I always have fun writing the copyright notices in my book. I leave the legalese alone, obviously, so don’t even think of suing me. But I generally add on a little train of nonsense at the end.
Copyright © 2017 by Melinda R. Cordell
All rights reserved. Although the author has made every effort to ensure that the information in this book was correct at press time, the author does not assume and hereby disclaims any liability to any party for any loss, damage, or disruption caused by errors or omissions, whether such errors or omissions result from negligence, accident, explosions, zombie apocalypses, angry birds, freak rose accidents, your cat getting into stuff that he shouldn’t, Death Eaters, meteors, or any other cause.
That’s from my Rose book. I have a different copyright notice in each book. Coming up with reasons for errors and omissions on my behalf is fun stuff.
I get the biggest kick out of the Pratts Poultry Food logo. I just stuck it in my second book, my vegetable gardening book, for fun. Then I kept using it. So I guess that means my publishing empire is called Pratts Poultry Food now? Oh well, it’s worth it just for the chicken logo.
Chickens have been my main reason for errors and omissions this year. I picked up two Barred Plymouth Rock chicks this year. (And by “chicks” I mean “actual baby chickens.”) They were supposed to both be females. Well, one of them grew a little larger than the other, and then her tail started sporting some curly feathers, and now she has started to crow. Or, he has started to crow. As is the case with cockerels (young roosters), it’s not a proper crow yet. All I know is that I was in the chicky house scooping out corn for the girls and suddenly CRA-CAAAAAAAA trumpeting next to my feet and I jumped and hit my head on the doorsill. Thanks a lot, honey.
I’m a little worried about this because we have neighbors all around, but so far he’s been quiet and just crows a few times in the morning, nothing too early (that I’ve heard).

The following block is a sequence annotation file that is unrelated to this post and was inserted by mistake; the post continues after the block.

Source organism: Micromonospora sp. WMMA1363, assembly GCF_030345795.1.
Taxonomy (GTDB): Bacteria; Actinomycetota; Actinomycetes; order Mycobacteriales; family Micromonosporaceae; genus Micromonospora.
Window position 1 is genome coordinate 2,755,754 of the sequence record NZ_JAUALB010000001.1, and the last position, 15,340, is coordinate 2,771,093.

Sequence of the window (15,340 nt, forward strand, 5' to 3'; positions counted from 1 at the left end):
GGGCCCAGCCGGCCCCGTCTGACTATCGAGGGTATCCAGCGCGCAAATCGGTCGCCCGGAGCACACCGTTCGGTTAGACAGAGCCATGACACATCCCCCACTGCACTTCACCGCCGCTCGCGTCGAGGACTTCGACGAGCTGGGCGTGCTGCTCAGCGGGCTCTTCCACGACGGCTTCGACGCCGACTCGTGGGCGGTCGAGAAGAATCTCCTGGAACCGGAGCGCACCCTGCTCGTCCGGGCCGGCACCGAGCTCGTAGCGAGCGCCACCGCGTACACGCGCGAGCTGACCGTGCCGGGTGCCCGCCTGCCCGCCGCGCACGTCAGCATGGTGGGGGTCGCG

Well, after we got the barred Rocks, my Production Red hen died. I think she broke her leg by jumping down from a perch. At any rate, the Rhode Island Red started picking at her, so every morning I’d pick up Limpy in my arms and put her down next to my deck. There’s a place there that’s out of sight from the rest of the world, with protection from the rain and lots of grass. She’d lounge in the grass and hang out there all day, occasionally try to hop around and knock over her water dish, and she did fine there. But then she started to get listless and finally died. I don’t know if her leg developed an infection or what happened – the leg wasn’t hot to the touch or anything.
But my daughter wanted chickies, so she got two more little ones from a friend’s farm. One is a somewhat rare breed, a Cream Crested Legbar, and the other is a little white Silky. Both should grow up to have pompoms on their heads. In the meantime, I try to get the babies and the other chickens acclimated to each other, but the big chickens keep picking on the little ones, so I have to keep them separated.
Most years, the chicken in the chicken coop don’t require much fussing. This year, with having two sets of baby chicks, and a sick hen, and our crowing miracle, it’s been kind of nuts. I am definitely looking forward to when our two newest chicks grow up enough to join the flock. Oh, God, I hope that the Cream Crested Legbar is not a rooster too ….